Wed, May 21, 2008 - Page 14 News List

Less than the sum of his parts

The British actor, who looked like he was going places after success in ‘Trainspotting’ and ‘Shallow Grave,’ has been heading downhill ever since ‘Star Wars’

By Simon Hattenstone  /  The Guardian

Ewan McGregor


So what do you do if you’re watching an absolute stinker of a film and tomorrow you are interviewing its star?

Lucky me. I’ve got an advance copy of the new Woody Allen film, Cassandra’s Dream, so I invite friends around for tea and a private screening. We’re all Woody fans, and as usual there is a starry cast, this time including Ewan McGregor and Colin Farrell. We turn down the lights, and sit back in expectation.

And it is an absolute shocker. One of the worst films I’ve ever seen. This was supposed to be a treat, and I feel embarrassed that I’ve made people sit through it. The lights come up, and nobody knows what to say.

Cassandra’s Dream is set in London, but for all Allen’s understanding of London and the nuances of Londoners’ language, it might as well have been Mars. In the film, McGregor and his brother, played by Farrell, find a way out of their financial problems by becoming hit men. The characters are toilet-paper thin, the story ridiculous, the coincidences and portentous allusions to Greek tragedy even more so.

Unfortunately, I’m interviewing McGregor the next day. As my friends leave, one by one they ask if I’ll tell him what we thought about the film. I tell them it would be dishonest not to, but I’ll try to be tactful.

McGregor shakes my hand firmly. He’s dressed in black, blessed with lovely teeth, and a handsome, laddish face. He doesn’t appear to have aged since he made his name in the Danny Boyle films Shallow Grave and Trainspotting. He just looks cooler, more sophisticated.

McGregor was born in 1971, in Crieff, Scotland, to teacher parents. He moved to London to study at the Guildhall School of Music and Drama in 1988 and was six months short of graduation when he was given his first television role in Dennis Potter’s Lipstick on Your Collar. He made a wonderful start to his movie career: within a year of Trainspotting, he was stripped and covered in Japanese calligraphy for Peter Greenaway’s erotic love story The Pillow Book, and headed up a poignant story about the last days of a colliery band in Brassed Off. McGregor seemed an adventurous actor, keen to stretch himself with both populist and arthouse movies.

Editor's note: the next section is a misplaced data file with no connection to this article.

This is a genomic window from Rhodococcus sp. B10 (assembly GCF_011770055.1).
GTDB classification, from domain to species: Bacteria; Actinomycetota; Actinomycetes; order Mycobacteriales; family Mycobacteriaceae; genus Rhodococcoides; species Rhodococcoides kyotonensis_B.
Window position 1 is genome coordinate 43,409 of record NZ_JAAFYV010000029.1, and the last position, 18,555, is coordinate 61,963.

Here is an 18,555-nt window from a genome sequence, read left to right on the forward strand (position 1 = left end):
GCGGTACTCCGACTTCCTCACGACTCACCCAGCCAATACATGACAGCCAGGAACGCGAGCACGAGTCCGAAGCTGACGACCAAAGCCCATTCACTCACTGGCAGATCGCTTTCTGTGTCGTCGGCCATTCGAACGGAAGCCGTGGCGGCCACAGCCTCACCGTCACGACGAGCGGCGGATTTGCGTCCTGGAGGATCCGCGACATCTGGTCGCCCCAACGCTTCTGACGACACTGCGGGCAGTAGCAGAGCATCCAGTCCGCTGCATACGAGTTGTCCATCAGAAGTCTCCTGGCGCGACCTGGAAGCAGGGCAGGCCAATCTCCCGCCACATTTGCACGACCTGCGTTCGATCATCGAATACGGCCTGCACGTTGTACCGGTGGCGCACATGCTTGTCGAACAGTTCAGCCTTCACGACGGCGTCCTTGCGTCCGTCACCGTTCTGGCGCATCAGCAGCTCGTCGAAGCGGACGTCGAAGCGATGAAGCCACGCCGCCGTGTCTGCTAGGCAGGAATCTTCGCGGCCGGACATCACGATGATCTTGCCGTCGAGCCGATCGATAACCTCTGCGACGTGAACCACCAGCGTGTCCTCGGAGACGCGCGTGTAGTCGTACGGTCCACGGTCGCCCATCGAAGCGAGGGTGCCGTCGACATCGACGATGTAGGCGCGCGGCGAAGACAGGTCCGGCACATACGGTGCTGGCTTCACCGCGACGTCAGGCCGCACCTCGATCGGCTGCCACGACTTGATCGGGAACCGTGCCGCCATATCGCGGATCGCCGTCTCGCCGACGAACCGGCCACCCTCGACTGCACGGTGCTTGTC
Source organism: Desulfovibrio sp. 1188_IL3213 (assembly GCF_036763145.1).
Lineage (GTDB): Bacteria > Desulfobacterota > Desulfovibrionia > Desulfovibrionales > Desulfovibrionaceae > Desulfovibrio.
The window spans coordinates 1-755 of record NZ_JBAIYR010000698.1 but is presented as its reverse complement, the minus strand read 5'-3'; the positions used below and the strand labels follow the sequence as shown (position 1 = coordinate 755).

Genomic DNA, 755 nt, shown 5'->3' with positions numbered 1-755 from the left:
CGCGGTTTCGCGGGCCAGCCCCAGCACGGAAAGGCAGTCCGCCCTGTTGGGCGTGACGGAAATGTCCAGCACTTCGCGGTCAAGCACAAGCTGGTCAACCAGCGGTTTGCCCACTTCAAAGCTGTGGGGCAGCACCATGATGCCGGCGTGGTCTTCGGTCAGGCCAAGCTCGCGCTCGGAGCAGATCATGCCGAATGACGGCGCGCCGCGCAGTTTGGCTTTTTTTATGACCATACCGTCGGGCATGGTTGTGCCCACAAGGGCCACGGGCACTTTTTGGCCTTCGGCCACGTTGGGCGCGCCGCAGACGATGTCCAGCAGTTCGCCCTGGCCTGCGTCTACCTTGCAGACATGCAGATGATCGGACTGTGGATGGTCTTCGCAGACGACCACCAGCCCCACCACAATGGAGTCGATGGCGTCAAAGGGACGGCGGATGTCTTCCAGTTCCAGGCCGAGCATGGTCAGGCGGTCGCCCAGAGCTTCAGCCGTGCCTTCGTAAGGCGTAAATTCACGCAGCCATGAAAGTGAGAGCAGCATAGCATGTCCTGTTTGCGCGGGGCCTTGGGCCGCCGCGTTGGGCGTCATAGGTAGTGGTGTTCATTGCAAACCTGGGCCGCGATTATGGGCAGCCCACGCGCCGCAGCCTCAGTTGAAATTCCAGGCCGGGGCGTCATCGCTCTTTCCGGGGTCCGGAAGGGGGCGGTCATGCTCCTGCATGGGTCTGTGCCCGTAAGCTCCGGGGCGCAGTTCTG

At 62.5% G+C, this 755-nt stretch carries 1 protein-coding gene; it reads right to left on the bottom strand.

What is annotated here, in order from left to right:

At the end of the 1990s, he won the part of Obi-Wan Kenobi in the Star Wars prequel series and since then there have been any number of forgettable movies — Rogue Trader, Eye of the Beholder, The Island. Still, he became even more famous as a motorcycle adventurist in two TV series with his friend Charley Boorman: The Long Way Down and The Long Way Round. The motorbike adventures made for successful TV and books. In The Long Way Round, he and Boorman traveled more than 30,500km from London to New York via Europe and Asia, and then in The Long Way Down they went more than 8,000km from John O’Groats, on the northern tip of the Scottish mainland, to South Africa. One episode began, perhaps ironically, “apart from two trucks and a camera crew, we’re on our own.”

Would McGregor prefer to have done it without a camera crew? “The actual crew don’t get in the way because we just travel with our mate Claudio [cameraman Claudio von Planta], just the three of us, and we just meet the other crew every now and again. I never felt it got in the way. I do trips on my own, but I’ve never done one as long as that on my own. But I will do one day, I’m sure of it.”

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